It is one of the parts of her job that she will miss come December, when she plans to retire.

“I’ve loved being here and doing what I do. I feel at home. It’s a real blessing to come back to Chester and have God use me this way. I love every minute. It brings me much joy,” said the 64-year-old Chester native.

The second of three daughters of Lillian Warren, she grew up in the Ruth L. Bennett Homes public housing project and attended Thomas M. Thomas Memorial Presbyterian Church, where she was influenced by the advocacy efforts of two of the pastors, the Rev. Carroll D. Jenkins and the Rev. Johnnie Monroe.

“They made me understand how the church can be instrumental in changing the life of the community,” said Warren, who remembers one of the pastors opening the church to educators wanting to teach children when they couldn’t attend school because of a prolonged teachers’ strike.

She was also influenced by her now-88-year-old mother who she remembers “had no problem speaking out against injustice.”

“You can’t just sit in church when you see poverty, violence, injustice and schools collapsing around us,” noted Warren. “Jesus spoke to this issue. He didn’t just stay in the temple. My ministry is a ministry of justice and I’m very clear on that.”

A 1970 graduate of Chester High School, Warren earned her undergraduate degree in education from Kutztown State College, now Kutztown University, in Berks County and her master’s of divinity degree from Johnson C. Smith Seminary at the Interdenominational Theological Center in Atlanta, Ga. In between she taught high school equivalency classes in Chester. In 1980 Warren became the first African-American woman ordained a minister in the Philadelphia Presbytery.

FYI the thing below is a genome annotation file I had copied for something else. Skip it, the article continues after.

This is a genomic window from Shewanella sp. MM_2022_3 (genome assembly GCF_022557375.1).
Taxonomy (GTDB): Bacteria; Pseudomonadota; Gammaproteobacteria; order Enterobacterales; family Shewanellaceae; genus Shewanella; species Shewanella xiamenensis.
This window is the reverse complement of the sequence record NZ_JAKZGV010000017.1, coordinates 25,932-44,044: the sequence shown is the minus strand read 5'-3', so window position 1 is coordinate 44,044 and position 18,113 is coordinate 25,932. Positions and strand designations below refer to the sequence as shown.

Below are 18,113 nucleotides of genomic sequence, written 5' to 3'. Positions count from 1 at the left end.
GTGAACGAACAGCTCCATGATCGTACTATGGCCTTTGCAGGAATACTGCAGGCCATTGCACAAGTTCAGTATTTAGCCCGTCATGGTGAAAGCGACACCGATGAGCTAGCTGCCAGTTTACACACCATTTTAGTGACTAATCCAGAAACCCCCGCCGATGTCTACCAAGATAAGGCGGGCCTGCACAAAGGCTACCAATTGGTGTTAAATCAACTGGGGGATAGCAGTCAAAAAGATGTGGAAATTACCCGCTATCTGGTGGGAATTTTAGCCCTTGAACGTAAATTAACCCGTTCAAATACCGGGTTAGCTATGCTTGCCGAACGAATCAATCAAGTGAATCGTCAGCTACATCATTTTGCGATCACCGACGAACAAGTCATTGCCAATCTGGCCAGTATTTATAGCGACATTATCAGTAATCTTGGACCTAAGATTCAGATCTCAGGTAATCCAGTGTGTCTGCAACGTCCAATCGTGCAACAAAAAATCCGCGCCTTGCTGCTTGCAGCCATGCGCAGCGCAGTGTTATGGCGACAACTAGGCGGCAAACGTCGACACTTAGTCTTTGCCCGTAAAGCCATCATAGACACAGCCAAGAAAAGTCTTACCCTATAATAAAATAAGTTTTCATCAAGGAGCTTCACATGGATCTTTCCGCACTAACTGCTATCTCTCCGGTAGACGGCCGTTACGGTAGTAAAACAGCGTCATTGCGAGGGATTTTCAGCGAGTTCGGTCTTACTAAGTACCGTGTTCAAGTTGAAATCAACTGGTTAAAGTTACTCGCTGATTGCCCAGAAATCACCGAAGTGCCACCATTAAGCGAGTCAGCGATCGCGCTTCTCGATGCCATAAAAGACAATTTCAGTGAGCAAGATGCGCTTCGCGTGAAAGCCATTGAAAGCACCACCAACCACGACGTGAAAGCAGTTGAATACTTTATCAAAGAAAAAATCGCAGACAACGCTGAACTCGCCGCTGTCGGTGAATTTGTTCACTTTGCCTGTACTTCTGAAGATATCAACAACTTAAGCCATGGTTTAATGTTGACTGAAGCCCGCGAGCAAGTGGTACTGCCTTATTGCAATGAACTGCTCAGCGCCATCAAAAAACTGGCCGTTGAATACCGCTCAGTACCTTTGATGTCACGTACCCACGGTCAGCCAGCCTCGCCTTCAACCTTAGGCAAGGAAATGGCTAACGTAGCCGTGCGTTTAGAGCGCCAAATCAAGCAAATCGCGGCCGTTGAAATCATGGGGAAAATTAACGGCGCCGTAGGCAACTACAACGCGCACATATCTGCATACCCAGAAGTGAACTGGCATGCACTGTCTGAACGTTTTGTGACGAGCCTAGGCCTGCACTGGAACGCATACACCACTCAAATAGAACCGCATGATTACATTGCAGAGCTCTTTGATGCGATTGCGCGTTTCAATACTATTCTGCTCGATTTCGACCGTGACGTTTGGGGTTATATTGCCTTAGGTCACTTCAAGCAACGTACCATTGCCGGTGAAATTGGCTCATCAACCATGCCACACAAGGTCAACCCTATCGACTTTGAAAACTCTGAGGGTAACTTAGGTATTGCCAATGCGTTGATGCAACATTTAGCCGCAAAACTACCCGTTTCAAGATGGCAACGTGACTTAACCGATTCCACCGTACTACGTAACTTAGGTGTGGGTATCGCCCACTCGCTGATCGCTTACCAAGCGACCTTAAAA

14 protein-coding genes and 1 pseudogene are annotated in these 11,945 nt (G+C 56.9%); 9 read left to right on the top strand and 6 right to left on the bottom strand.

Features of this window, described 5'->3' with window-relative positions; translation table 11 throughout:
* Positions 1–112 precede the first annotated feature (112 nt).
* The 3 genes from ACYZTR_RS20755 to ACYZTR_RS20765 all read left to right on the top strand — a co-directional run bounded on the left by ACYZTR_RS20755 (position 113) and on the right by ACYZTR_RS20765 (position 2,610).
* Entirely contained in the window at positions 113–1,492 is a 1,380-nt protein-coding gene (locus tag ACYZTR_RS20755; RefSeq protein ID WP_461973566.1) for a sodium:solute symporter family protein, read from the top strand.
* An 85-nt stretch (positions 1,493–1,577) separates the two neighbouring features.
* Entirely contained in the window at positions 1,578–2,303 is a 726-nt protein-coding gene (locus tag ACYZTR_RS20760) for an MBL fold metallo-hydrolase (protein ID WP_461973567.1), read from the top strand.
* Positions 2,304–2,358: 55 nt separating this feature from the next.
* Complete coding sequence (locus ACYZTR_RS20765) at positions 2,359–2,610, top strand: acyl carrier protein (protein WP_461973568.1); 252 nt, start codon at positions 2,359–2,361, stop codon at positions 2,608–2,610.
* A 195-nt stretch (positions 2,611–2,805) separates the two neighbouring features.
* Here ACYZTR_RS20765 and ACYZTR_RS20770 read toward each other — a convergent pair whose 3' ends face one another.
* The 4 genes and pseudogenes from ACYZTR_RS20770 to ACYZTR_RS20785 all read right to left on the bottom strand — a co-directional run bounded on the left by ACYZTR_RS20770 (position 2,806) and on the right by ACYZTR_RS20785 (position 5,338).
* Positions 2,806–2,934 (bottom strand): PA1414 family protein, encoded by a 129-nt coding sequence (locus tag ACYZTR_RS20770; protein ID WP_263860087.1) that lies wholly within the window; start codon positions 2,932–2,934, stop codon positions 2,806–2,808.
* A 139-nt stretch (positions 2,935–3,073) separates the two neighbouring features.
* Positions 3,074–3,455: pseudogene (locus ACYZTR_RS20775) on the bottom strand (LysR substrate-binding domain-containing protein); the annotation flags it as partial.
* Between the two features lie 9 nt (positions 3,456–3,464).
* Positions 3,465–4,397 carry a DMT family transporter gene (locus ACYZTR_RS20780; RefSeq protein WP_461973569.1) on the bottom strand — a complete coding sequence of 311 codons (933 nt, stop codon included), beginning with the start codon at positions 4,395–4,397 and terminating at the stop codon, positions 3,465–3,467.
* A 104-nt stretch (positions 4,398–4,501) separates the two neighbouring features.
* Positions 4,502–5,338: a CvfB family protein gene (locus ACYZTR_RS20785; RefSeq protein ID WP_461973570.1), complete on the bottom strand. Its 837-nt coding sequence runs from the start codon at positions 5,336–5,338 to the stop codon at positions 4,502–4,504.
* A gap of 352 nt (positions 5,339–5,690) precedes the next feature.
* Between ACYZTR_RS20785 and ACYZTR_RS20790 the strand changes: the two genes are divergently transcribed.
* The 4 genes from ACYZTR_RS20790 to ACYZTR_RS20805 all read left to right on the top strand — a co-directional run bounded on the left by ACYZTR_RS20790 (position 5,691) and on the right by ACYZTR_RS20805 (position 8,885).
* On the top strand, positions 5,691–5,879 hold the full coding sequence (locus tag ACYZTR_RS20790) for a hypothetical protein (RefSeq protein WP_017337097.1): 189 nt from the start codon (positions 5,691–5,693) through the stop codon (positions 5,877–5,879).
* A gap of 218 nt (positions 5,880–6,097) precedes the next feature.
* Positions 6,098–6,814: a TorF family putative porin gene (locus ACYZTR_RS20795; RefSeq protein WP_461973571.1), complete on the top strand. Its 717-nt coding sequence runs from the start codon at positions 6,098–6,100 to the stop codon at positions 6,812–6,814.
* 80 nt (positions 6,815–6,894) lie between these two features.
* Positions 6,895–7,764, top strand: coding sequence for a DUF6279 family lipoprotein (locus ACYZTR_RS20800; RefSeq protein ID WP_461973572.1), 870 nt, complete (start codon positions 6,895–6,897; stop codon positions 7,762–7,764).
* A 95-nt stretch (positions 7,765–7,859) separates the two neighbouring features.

She served as the assistant pastor for outreach at the Knox Presbyterian Church in Baltimore, Md., until 1984, underwent chaplaincy training at Delaware State Hospital, then served as pastor of First and Olivet Presbyterian Church in an impoverished area of Wilmington, Del., for 10 years. In 1995 she was appointed by the Philadelphia Presbytery to replace the Rev. Tom Torosian as director and pastor of Chester Eastside Ministries that was founded in 1985.

“They graciously allowed us to come here after we couldn’t maintain our building,” explained the Rev. Bernice Warren, referring to the pastor and congregation of St. Paul’s who have been hosting Chester Eastside Inc. for about four years.

“The fact that I was going to be in the community dealing with people through social service and social action, it was everything about my ministry rolled into one,” said Warren.

Because the position had been vacant for several months, Warren had to rebuild programs. In addition to the food and clothing programs and summer youth camp, services offered by Chester Eastside now include emergency aid and referral, after-school education and tutoring and education programs in parenting, high school equivalency and food and nutrition. But one of the most important elements of her job, noted Warren, has been to provide a voice for the people of Chester.

“I never wanted Chester Eastside to be just a service agency. Chester has enough service agencies. I don’t want to be just a service provider but to be a strong voice and advocate,” said Warren.

When she returned to Chester, the minister was surprised how it had changed since the days of her youth in terms of jobs lost to companies leaving the small city, the proliferation of illegal drugs and gun violence. But her greatest impetus to become heard in the community was when she realized the sorry state of Chester Upland schools that have been under state control now for more than 20 years because of poor academic and fiscal performance.

One day, when the minister visited Chester High School after she heard a fight had erupted, she was horrified to see that one of the girls she knew from Chester Eastside programs had been maced by police.